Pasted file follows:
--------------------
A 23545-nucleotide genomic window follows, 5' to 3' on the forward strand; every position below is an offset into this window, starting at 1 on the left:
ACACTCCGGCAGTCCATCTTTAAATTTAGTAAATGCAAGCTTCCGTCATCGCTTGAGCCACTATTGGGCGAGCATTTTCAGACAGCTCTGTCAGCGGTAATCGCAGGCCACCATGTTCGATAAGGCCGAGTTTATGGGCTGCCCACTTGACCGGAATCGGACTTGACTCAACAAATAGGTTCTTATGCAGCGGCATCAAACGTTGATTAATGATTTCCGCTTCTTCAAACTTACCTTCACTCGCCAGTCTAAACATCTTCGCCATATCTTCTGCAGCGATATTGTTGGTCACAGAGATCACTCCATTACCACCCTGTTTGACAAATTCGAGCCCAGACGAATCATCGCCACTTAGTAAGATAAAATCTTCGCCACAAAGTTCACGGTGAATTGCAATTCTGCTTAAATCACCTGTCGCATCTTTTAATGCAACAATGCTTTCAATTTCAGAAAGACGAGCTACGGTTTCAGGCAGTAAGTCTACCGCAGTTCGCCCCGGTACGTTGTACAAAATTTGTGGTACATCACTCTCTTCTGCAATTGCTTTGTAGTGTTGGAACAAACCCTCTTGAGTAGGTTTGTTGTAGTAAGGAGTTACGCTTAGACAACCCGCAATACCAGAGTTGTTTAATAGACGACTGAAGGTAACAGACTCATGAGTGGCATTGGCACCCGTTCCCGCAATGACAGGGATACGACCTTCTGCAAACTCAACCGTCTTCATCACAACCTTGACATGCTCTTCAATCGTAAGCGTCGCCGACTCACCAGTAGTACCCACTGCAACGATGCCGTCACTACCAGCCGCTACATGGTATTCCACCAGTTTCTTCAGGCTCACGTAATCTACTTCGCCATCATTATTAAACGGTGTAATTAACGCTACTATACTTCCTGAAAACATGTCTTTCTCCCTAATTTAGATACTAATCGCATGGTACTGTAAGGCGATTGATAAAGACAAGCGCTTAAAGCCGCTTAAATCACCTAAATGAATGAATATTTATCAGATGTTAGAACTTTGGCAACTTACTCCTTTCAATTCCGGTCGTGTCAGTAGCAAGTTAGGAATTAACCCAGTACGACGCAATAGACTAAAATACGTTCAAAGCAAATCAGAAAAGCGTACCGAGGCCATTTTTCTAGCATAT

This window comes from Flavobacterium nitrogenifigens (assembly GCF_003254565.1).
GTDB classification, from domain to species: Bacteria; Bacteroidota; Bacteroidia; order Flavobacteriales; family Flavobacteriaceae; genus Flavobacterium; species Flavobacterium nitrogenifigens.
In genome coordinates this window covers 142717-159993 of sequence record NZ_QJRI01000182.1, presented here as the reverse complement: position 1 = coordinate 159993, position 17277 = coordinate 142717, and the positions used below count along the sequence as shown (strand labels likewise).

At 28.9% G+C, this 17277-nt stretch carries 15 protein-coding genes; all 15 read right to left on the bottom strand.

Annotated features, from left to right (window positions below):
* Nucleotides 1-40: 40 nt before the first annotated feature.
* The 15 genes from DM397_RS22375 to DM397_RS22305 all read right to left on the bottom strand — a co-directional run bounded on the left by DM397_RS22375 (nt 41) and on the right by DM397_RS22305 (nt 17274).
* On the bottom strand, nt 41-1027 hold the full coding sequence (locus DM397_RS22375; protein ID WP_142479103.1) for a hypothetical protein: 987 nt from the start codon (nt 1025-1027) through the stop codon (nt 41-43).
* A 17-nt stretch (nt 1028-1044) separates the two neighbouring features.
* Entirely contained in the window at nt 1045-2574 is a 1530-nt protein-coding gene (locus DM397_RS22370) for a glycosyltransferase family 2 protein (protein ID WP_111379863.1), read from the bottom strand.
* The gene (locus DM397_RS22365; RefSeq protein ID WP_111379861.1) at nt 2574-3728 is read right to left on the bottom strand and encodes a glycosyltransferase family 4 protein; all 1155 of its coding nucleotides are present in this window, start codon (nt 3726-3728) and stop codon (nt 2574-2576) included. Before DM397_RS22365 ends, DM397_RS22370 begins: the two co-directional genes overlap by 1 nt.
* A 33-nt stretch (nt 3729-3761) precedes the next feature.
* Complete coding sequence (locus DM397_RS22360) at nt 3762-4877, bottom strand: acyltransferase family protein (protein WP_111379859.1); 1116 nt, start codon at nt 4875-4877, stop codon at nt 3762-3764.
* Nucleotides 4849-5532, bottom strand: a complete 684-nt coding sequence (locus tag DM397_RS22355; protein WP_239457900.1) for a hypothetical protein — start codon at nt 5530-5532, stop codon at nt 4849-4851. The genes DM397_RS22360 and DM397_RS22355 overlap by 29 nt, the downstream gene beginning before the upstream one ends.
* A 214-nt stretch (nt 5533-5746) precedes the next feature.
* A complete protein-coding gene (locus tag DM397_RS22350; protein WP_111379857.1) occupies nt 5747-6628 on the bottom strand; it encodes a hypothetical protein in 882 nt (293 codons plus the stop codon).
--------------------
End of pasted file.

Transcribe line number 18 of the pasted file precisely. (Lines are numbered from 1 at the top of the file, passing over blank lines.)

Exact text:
* A complete protein-coding gene (locus tag DM397_RS22350; protein WP_111379857.1) occupies nt 5747-6628 on the bottom strand; it encodes a hypothetical protein in 882 nt (293 codons plus the stop codon).